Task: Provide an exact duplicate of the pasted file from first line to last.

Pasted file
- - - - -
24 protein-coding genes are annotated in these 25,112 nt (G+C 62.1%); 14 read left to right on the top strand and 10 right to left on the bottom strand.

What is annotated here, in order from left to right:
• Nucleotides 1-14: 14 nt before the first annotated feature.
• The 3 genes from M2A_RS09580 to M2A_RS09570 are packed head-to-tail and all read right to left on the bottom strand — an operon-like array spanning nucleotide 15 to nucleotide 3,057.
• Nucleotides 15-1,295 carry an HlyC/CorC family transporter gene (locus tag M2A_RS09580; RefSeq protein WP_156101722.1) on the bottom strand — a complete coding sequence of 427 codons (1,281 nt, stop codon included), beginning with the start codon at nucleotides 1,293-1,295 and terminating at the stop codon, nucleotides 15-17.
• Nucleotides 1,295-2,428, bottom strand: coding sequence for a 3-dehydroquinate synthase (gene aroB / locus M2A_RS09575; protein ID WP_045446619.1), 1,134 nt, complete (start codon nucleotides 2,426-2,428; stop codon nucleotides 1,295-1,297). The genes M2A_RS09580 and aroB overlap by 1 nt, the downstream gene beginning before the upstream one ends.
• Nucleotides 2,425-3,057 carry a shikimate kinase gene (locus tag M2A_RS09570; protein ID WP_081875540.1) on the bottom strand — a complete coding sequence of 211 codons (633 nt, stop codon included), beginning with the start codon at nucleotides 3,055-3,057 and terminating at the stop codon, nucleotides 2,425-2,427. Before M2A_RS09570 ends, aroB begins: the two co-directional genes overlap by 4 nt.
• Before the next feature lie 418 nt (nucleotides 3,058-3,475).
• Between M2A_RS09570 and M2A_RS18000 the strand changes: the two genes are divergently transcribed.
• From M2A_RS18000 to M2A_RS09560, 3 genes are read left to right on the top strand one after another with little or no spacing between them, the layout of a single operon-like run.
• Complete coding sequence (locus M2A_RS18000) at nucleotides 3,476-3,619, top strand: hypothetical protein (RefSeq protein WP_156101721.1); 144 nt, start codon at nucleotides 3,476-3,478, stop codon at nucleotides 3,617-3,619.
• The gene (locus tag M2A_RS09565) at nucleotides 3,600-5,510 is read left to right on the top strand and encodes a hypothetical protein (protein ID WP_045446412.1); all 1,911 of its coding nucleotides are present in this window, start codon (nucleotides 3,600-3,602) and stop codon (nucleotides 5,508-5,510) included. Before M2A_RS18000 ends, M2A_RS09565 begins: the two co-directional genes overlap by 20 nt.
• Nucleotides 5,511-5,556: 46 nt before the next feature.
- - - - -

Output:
24 protein-coding genes are annotated in these 25,112 nt (G+C 62.1%); 14 read left to right on the top strand and 10 right to left on the bottom strand.

What is annotated here, in order from left to right:
• Nucleotides 1-14: 14 nt before the first annotated feature.
• The 3 genes from M2A_RS09580 to M2A_RS09570 are packed head-to-tail and all read right to left on the bottom strand — an operon-like array spanning nucleotide 15 to nucleotide 3,057.
• Nucleotides 15-1,295 carry an HlyC/CorC family transporter gene (locus tag M2A_RS09580; RefSeq protein WP_156101722.1) on the bottom strand — a complete coding sequence of 427 codons (1,281 nt, stop codon included), beginning with the start codon at nucleotides 1,293-1,295 and terminating at the stop codon, nucleotides 15-17.
• Nucleotides 1,295-2,428, bottom strand: coding sequence for a 3-dehydroquinate synthase (gene aroB / locus M2A_RS09575; protein ID WP_045446619.1), 1,134 nt, complete (start codon nucleotides 2,426-2,428; stop codon nucleotides 1,295-1,297). The genes M2A_RS09580 and aroB overlap by 1 nt, the downstream gene beginning before the upstream one ends.
• Nucleotides 2,425-3,057 carry a shikimate kinase gene (locus tag M2A_RS09570; protein ID WP_081875540.1) on the bottom strand — a complete coding sequence of 211 codons (633 nt, stop codon included), beginning with the start codon at nucleotides 3,055-3,057 and terminating at the stop codon, nucleotides 2,425-2,427. Before M2A_RS09570 ends, aroB begins: the two co-directional genes overlap by 4 nt.
• Before the next feature lie 418 nt (nucleotides 3,058-3,475).
• Between M2A_RS09570 and M2A_RS18000 the strand changes: the two genes are divergently transcribed.
• From M2A_RS18000 to M2A_RS09560, 3 genes are read left to right on the top strand one after another with little or no spacing between them, the layout of a single operon-like run.
• Complete coding sequence (locus M2A_RS18000) at nucleotides 3,476-3,619, top strand: hypothetical protein (RefSeq protein WP_156101721.1); 144 nt, start codon at nucleotides 3,476-3,478, stop codon at nucleotides 3,617-3,619.
• The gene (locus tag M2A_RS09565) at nucleotides 3,600-5,510 is read left to right on the top strand and encodes a hypothetical protein (protein ID WP_045446412.1); all 1,911 of its coding nucleotides are present in this window, start codon (nucleotides 3,600-3,602) and stop codon (nucleotides 5,508-5,510) included. Before M2A_RS18000 ends, M2A_RS09565 begins: the two co-directional genes overlap by 20 nt.
• Nucleotides 5,511-5,556: 46 nt before the next feature.